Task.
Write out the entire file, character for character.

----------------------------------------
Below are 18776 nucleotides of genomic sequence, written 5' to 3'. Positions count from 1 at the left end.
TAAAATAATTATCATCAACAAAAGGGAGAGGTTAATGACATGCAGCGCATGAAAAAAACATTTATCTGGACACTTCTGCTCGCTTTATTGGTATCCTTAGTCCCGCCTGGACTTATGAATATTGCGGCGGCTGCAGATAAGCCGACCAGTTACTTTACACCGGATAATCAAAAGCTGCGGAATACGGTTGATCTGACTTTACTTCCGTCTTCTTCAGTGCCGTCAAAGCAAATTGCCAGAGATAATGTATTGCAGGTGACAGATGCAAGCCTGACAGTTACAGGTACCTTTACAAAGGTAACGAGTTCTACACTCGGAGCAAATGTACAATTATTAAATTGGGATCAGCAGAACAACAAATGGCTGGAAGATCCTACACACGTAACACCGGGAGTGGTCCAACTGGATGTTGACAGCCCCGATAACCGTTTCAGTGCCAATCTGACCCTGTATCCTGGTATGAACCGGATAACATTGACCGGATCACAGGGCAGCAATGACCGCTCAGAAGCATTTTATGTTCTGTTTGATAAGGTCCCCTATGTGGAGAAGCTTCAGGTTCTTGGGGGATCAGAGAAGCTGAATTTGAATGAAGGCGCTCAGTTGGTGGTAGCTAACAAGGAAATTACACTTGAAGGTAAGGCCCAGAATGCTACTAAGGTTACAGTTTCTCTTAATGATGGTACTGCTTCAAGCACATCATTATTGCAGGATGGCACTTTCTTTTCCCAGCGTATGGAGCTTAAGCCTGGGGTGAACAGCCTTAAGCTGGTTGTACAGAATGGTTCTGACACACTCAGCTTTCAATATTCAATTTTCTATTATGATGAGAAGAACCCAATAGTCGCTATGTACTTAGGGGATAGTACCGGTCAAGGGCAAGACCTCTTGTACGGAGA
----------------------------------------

Below are 18776 nucleotides of genomic sequence, written 5' to 3'. Positions count from 1 at the left end.
TAAAATAATTATCATCAACAAAAGGGAGAGGTTAATGACATGCAGCGCATGAAAAAAACATTTATCTGGACACTTCTGCTCGCTTTATTGGTATCCTTAGTCCCGCCTGGACTTATGAATATTGCGGCGGCTGCAGATAAGCCGACCAGTTACTTTACACCGGATAATCAAAAGCTGCGGAATACGGTTGATCTGACTTTACTTCCGTCTTCTTCAGTGCCGTCAAAGCAAATTGCCAGAGATAATGTATTGCAGGTGACAGATGCAAGCCTGACAGTTACAGGTACCTTTACAAAGGTAACGAGTTCTACACTCGGAGCAAATGTACAATTATTAAATTGGGATCAGCAGAACAACAAATGGCTGGAAGATCCTACACACGTAACACCGGGAGTGGTCCAACTGGATGTTGACAGCCCCGATAACCGTTTCAGTGCCAATCTGACCCTGTATCCTGGTATGAACCGGATAACATTGACCGGATCACAGGGCAGCAATGACCGCTCAGAAGCATTTTATGTTCTGTTTGATAAGGTCCCCTATGTGGAGAAGCTTCAGGTTCTTGGGGGATCAGAGAAGCTGAATTTGAATGAAGGCGCTCAGTTGGTGGTAGCTAACAAGGAAATTACACTTGAAGGTAAGGCCCAGAATGCTACTAAGGTTACAGTTTCTCTTAATGATGGTACTGCTTCAAGCACATCATTATTGCAGGATGGCACTTTCTTTTCCCAGCGTATGGAGCTTAAGCCTGGGGTGAACAGCCTTAAGCTGGTTGTACAGAATGGTTCTGACACACTCAGCTTTCAATATTCAATTTTCTATTATGATGAGAAGAACCCAATAGTCGCTATGTACTTAGGGGATAGTACCGGTCAAGGGCAAGACCTCTTGTACGGAGA